The Unbelievers – dVerse Poetics

DSC_0133

Many don’t believe that I have

fears, worries, concerns,

that I panic frequently,

count the ticking of the clock

eyes wide open

in the darkest, empty, least-forgiving hours.

Many don’t believe.

 

I am a swan, so it seems

serene above

paddling like fury below

not believing in my abilities

afraid to make the mistake

when the true mistake is not trying at all.

Many don’t believe me when I share this.

Many don’t believe.

 

I go ahead and do ‘the thing’ anyway

I push myself, if diffidently

to the front of the crowd

of writers, poets, artists and illustrators,

for not to try would be worse than failing.

And I would not forgive myself for my cowardice.

 

But still, many don’t believe.


 

This week, on dVerse Poetics, our lovely host Mish asks to write about whatt we are afraid of. Mostly, and not including the overwhelmingly huge matters of politics, economey, environment and so on into consideration, mostly I am afraid of myself. But it seems that I put up a good front of calm… like the swan.

What are you afraid of? Do you want to share with us? Head on over to dVerse and enter into some poetic catharsis.

 

Refraction

When I look in the mirror

I am generally disappointed.

 

In my mind’s eye

I envisage a colourful character,

rainbow-hued, vibrant, sparkling with light.

And then my critical eyes

find the silver streaks wiring through my hair

(which I had imagined to be luxurious

but my elephantine memory reminds me that

somebody once told me was thin and fine and somewhat limp)

and I add to that let-down the bags under my eyes

and the slightly receding chin

and the crooked front teeth

and the wide hips

and the thighs too sturdy for the skin-tight jeans I would love to wear

(the kind my younger, more svelte sister suits so well)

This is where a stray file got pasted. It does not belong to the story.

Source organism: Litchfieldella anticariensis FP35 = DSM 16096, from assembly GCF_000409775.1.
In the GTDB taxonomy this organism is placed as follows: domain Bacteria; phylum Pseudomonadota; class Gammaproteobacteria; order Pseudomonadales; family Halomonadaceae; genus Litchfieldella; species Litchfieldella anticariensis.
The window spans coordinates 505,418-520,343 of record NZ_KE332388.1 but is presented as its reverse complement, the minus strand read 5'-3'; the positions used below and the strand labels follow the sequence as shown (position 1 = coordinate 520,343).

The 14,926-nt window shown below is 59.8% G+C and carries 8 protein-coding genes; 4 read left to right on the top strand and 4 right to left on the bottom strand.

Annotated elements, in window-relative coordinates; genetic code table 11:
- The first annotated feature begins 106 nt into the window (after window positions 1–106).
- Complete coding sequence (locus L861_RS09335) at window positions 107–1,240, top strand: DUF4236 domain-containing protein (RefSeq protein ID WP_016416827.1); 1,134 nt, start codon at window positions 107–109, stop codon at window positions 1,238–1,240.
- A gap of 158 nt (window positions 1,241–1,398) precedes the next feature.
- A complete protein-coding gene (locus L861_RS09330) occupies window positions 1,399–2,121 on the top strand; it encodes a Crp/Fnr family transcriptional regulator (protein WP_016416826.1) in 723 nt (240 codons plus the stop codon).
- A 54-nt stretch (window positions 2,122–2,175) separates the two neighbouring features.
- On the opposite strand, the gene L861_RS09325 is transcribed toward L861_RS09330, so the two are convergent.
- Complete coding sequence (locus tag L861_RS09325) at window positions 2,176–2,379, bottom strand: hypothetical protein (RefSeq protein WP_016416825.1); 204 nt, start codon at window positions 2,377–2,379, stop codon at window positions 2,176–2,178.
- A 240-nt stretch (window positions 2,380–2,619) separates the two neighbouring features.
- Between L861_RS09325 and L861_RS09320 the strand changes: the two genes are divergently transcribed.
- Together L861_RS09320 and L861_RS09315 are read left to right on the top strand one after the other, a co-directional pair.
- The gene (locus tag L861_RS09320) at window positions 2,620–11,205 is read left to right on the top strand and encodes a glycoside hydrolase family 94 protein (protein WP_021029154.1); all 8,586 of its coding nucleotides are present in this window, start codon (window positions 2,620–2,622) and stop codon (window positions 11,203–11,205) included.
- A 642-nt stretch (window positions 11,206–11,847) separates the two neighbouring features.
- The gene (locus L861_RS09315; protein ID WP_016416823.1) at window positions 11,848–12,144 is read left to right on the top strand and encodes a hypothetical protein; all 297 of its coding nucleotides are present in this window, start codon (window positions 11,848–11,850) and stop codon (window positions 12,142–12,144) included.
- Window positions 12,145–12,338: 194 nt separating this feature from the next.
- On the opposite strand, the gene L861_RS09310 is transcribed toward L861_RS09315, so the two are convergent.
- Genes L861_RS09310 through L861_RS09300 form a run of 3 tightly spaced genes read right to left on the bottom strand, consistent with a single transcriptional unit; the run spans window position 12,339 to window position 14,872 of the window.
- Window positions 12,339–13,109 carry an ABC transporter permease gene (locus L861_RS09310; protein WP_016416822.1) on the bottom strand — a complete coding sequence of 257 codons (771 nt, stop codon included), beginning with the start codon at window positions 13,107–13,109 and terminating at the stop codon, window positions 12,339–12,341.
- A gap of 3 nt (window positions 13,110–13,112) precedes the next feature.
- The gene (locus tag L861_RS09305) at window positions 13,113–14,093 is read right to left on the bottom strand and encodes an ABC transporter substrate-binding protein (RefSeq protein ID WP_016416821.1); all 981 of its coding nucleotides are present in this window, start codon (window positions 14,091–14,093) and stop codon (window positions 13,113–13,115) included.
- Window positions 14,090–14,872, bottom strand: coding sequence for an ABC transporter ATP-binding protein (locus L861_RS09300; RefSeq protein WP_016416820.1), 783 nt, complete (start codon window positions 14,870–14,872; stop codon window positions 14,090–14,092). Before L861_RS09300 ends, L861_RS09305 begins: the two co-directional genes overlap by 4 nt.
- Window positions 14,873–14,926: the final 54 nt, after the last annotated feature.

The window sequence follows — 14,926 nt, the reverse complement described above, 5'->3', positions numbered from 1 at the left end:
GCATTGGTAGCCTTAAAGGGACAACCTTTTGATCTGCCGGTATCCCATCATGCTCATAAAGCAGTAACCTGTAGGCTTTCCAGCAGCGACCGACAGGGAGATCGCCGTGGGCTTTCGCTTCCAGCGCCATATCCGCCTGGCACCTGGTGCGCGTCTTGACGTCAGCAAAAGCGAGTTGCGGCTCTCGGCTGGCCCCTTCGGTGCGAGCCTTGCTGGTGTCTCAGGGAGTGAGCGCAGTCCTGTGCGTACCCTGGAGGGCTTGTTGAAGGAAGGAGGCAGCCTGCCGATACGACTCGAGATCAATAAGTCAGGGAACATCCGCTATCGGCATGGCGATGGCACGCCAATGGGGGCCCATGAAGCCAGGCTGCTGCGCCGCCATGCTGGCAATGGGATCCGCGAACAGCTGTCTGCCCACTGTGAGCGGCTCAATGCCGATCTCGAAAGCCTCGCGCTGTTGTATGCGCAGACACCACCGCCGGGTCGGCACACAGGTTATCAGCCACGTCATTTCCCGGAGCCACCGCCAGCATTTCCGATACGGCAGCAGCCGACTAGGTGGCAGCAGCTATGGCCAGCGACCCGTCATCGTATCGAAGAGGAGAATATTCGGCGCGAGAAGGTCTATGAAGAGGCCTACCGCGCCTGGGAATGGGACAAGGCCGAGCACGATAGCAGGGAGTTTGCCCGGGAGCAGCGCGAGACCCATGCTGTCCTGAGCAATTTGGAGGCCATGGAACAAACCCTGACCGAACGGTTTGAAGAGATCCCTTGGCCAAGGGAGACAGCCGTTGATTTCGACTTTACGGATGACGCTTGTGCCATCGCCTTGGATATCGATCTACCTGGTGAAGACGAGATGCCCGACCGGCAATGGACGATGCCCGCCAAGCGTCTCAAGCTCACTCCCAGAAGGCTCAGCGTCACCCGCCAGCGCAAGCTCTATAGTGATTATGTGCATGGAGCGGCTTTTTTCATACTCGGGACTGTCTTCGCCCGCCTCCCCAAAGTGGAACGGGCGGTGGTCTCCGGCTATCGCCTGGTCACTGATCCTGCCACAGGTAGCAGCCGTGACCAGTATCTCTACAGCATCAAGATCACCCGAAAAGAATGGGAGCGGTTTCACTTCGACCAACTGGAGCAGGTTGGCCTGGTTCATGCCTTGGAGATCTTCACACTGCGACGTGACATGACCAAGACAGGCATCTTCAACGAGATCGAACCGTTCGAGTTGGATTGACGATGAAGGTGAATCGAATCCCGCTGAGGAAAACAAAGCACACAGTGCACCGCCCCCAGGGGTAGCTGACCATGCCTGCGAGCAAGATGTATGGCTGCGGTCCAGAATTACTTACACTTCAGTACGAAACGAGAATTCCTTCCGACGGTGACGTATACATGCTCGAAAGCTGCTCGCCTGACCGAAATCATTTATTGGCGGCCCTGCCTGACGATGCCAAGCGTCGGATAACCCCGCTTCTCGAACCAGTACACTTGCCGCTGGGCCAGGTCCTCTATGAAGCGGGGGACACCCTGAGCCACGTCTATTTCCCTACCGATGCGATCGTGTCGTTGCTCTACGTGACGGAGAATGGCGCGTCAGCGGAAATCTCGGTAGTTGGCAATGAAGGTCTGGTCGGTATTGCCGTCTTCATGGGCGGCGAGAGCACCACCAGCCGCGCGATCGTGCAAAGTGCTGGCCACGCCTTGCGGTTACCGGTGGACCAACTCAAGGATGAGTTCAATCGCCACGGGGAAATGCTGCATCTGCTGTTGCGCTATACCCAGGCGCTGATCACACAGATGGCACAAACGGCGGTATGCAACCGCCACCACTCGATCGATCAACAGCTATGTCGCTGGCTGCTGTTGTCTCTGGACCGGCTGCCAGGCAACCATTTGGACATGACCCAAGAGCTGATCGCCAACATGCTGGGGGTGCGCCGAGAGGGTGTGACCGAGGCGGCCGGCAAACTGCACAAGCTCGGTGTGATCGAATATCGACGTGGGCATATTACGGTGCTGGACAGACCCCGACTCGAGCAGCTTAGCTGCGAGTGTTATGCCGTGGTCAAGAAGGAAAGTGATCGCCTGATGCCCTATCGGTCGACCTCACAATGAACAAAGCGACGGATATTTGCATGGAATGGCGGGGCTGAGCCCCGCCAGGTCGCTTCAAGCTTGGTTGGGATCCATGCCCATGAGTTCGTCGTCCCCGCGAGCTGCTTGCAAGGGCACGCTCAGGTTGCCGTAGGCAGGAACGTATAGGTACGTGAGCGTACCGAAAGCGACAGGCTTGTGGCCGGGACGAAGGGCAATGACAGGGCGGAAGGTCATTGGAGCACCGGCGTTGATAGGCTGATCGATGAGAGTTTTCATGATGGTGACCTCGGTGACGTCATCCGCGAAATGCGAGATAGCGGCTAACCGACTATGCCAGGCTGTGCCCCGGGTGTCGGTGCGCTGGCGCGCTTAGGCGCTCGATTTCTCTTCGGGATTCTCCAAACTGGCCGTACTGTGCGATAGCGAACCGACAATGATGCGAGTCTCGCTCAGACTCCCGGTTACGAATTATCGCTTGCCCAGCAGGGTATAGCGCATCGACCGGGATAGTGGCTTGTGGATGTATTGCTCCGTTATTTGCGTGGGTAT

– and I am disappointed.

 

It’s a good job I don’t own a full-length mirror

and even better that I only see the top to toe me

when in the Ladies loos at work

and really, that doesn’t count, because it is only work.

I come to life after 6pm and at weekends

when my imagination runs riot.

 

And then, then, I am not disappointed.

No, I am not disappointed at all.

oh-the-stories-she-could-tell

 

———-

Tonight, in dVerse Poetics, Grace introduces us to the juicily, vibrant art of Cheryl Kellar. Cheryl has kindly allowed us to use some of her art as inspiration for our work this evening – aren’t we lucky!Herbiography gives me heart and hope – she was a court reporter by day, her artist-soul hidden underneath the precise (and I imagine) serious demeanour required for such a responsible job. Please do rifle through her website and also her blog for joyous and uplifting art.

So, here’s my response to the glorious work above, which is actually titled ‘Oh, the stories she could tell’ – oh couldn’t we, couldn’t we all?! Please do pop along to the dVerse bar and see what the other twice-weekly drinkers (err, I mean poets!) have been up to!

 

 

 

Buccaneer – dVerse Poetics

This week’s dVerse Poetics is asking us to write about shoes.

I am a bit of a shoe-fetishist. Unfortunately, I don’t have those delicate, lady-like feet that suit any kind of shoe. Nor do I possess calves that will just disappear into this season’s knee high winter boots with ease. Much like my little-girl desire to be a prima ballerina (before I saw the light and realised that writing was the only way!), my dreams do not match the reality of muscly legs, and ankles that tend to puff up a little as soon as I get out of bed in the morning.

So, here’s my take on footwear. And dreams. Enjoy!

Please visit dVerse to read the other thoughts of my fellow poets!

– Buccaneer –

In my dreams
I stride across continents,
buckling swash
with a smile and a wink
for the ladies (and gents)
who I save from destruction,
and fates that paper
and pen cannot bear.
I take a moment
to polish my boots,
inhaling the leather
encasing my calves
like a second skin.
They are battle-scarred,
and the laces that
bind me from ankle to knee
are soiled with years
of pounding the lands.
They may be scuffed
and worn bare,
but when I ease them
over my stockinged feet,
one by one, slowly,
achingly, sensuously,
I adorn myself
with bravery, confidence,
and a suit of armour
that no metal may match.
They are my badge of honour.
They are me.